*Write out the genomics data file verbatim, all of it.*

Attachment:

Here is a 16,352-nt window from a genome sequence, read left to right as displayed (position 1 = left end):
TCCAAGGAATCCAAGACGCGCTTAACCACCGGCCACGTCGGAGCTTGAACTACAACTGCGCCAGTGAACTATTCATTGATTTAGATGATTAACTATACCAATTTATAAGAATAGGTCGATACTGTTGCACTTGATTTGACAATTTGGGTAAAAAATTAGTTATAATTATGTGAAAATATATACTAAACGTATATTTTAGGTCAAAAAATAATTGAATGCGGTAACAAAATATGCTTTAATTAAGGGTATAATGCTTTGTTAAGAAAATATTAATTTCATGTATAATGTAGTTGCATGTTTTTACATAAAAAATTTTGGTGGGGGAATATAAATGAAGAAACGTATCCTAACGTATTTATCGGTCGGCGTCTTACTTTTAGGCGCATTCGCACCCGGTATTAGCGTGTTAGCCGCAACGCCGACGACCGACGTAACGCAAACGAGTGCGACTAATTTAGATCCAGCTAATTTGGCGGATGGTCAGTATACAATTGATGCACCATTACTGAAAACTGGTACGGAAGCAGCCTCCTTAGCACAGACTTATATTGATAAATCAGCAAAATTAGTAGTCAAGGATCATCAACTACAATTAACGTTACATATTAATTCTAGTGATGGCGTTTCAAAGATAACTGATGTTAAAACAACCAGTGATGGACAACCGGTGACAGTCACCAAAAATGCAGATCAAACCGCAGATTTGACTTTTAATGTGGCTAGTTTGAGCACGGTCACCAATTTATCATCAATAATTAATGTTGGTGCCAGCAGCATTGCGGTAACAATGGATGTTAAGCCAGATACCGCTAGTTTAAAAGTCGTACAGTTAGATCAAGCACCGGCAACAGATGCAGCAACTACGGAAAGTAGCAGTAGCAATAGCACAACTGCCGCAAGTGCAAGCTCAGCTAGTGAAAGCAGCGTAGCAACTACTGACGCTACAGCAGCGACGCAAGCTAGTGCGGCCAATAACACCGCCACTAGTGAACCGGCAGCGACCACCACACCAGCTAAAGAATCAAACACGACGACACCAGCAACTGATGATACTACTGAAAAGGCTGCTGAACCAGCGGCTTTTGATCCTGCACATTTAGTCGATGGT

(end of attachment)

Here is a 16,352-nt window from a genome sequence, read left to right as displayed (position 1 = left end):
TCCAAGGAATCCAAGACGCGCTTAACCACCGGCCACGTCGGAGCTTGAACTACAACTGCGCCAGTGAACTATTCATTGATTTAGATGATTAACTATACCAATTTATAAGAATAGGTCGATACTGTTGCACTTGATTTGACAATTTGGGTAAAAAATTAGTTATAATTATGTGAAAATATATACTAAACGTATATTTTAGGTCAAAAAATAATTGAATGCGGTAACAAAATATGCTTTAATTAAGGGTATAATGCTTTGTTAAGAAAATATTAATTTCATGTATAATGTAGTTGCATGTTTTTACATAAAAAATTTTGGTGGGGGAATATAAATGAAGAAACGTATCCTAACGTATTTATCGGTCGGCGTCTTACTTTTAGGCGCATTCGCACCCGGTATTAGCGTGTTAGCCGCAACGCCGACGACCGACGTAACGCAAACGAGTGCGACTAATTTAGATCCAGCTAATTTGGCGGATGGTCAGTATACAATTGATGCACCATTACTGAAAACTGGTACGGAAGCAGCCTCCTTAGCACAGACTTATATTGATAAATCAGCAAAATTAGTAGTCAAGGATCATCAACTACAATTAACGTTACATATTAATTCTAGTGATGGCGTTTCAAAGATAACTGATGTTAAAACAACCAGTGATGGACAACCGGTGACAGTCACCAAAAATGCAGATCAAACCGCAGATTTGACTTTTAATGTGGCTAGTTTGAGCACGGTCACCAATTTATCATCAATAATTAATGTTGGTGCCAGCAGCATTGCGGTAACAATGGATGTTAAGCCAGATACCGCTAGTTTAAAAGTCGTACAGTTAGATCAAGCACCGGCAACAGATGCAGCAACTACGGAAAGTAGCAGTAGCAATAGCACAACTGCCGCAAGTGCAAGCTCAGCTAGTGAAAGCAGCGTAGCAACTACTGACGCTACAGCAGCGACGCAAGCTAGTGCGGCCAATAACACCGCCACTAGTGAACCGGCAGCGACCACCACACCAGCTAAAGAATCAAACACGACGACACCAGCAACTGATGATACTACTGAAAAGGCTGCTGAACCAGCGGCTTTTGATCCTGCACATTTAGTCGATGGT